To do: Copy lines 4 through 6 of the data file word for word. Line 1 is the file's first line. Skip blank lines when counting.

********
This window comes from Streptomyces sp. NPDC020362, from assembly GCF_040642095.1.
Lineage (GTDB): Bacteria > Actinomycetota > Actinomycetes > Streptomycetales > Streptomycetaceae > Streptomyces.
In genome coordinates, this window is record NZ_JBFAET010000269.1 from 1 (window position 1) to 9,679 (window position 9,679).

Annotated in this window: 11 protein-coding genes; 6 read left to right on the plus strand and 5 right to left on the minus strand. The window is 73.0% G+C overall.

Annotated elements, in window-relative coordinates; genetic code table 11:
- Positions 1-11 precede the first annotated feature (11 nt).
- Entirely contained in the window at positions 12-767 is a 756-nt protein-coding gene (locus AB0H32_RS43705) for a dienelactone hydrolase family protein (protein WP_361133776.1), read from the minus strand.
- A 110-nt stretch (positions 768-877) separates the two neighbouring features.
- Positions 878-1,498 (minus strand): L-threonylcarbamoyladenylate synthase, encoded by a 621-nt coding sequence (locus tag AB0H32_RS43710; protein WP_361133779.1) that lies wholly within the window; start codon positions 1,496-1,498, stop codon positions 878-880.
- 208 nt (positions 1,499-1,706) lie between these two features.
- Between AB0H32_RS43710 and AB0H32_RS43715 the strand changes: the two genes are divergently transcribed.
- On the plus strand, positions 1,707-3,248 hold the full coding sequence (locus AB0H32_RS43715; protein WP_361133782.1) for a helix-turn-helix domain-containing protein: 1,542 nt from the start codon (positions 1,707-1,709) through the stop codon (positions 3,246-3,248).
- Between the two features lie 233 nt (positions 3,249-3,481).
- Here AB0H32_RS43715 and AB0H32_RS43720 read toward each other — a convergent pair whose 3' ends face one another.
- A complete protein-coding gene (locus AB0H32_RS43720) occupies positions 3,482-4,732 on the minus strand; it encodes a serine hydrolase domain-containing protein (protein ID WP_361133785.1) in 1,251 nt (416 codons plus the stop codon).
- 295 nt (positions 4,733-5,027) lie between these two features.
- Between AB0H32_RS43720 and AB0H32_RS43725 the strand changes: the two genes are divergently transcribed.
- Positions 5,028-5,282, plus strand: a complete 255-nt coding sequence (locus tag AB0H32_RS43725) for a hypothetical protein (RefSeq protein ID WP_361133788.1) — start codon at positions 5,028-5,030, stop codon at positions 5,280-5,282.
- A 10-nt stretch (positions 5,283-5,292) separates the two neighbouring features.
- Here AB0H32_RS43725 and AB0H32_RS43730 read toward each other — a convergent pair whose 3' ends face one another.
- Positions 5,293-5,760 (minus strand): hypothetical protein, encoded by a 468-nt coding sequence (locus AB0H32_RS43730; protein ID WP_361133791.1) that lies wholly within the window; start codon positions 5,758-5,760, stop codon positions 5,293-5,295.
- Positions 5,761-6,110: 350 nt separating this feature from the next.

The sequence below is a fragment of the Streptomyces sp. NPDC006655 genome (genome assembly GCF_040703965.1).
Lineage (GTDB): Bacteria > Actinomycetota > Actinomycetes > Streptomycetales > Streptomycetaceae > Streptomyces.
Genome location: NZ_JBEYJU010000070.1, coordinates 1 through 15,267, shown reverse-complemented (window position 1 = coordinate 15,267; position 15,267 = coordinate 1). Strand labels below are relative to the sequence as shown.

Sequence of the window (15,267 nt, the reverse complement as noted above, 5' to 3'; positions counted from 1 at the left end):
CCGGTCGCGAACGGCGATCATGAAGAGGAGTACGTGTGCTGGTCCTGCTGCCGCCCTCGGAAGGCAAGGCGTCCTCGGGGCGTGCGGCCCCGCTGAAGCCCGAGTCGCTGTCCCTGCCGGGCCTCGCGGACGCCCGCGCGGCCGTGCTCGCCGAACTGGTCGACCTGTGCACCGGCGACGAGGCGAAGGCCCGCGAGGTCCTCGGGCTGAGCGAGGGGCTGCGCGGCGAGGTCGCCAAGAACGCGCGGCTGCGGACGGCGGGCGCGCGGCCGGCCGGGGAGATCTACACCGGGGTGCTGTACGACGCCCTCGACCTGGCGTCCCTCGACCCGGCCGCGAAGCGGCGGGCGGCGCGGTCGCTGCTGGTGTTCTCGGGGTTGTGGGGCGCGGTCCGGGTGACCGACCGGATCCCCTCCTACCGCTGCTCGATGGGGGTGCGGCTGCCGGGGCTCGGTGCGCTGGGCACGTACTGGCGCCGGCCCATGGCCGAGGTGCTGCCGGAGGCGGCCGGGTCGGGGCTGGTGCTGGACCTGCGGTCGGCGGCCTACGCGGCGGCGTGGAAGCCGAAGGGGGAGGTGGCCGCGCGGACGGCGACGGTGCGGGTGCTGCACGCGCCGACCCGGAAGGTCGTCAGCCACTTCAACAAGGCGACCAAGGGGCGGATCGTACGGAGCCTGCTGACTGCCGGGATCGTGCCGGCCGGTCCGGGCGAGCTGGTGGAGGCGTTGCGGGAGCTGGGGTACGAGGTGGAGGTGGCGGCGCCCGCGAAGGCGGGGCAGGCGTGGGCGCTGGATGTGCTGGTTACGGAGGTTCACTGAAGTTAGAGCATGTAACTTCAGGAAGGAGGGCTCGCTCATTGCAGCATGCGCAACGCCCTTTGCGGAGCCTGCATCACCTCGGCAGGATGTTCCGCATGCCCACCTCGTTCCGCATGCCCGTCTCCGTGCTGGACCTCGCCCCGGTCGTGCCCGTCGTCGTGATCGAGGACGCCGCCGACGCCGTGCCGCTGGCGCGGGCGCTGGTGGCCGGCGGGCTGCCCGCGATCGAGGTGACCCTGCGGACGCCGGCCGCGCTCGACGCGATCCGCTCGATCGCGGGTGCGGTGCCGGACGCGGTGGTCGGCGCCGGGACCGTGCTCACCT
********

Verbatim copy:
Annotated in this window: 11 protein-coding genes; 6 read left to right on the plus strand and 5 right to left on the minus strand. The window is 73.0% G+C overall.

Annotated elements, in window-relative coordinates; genetic code table 11:
- Positions 1-11 precede the first annotated feature (11 nt).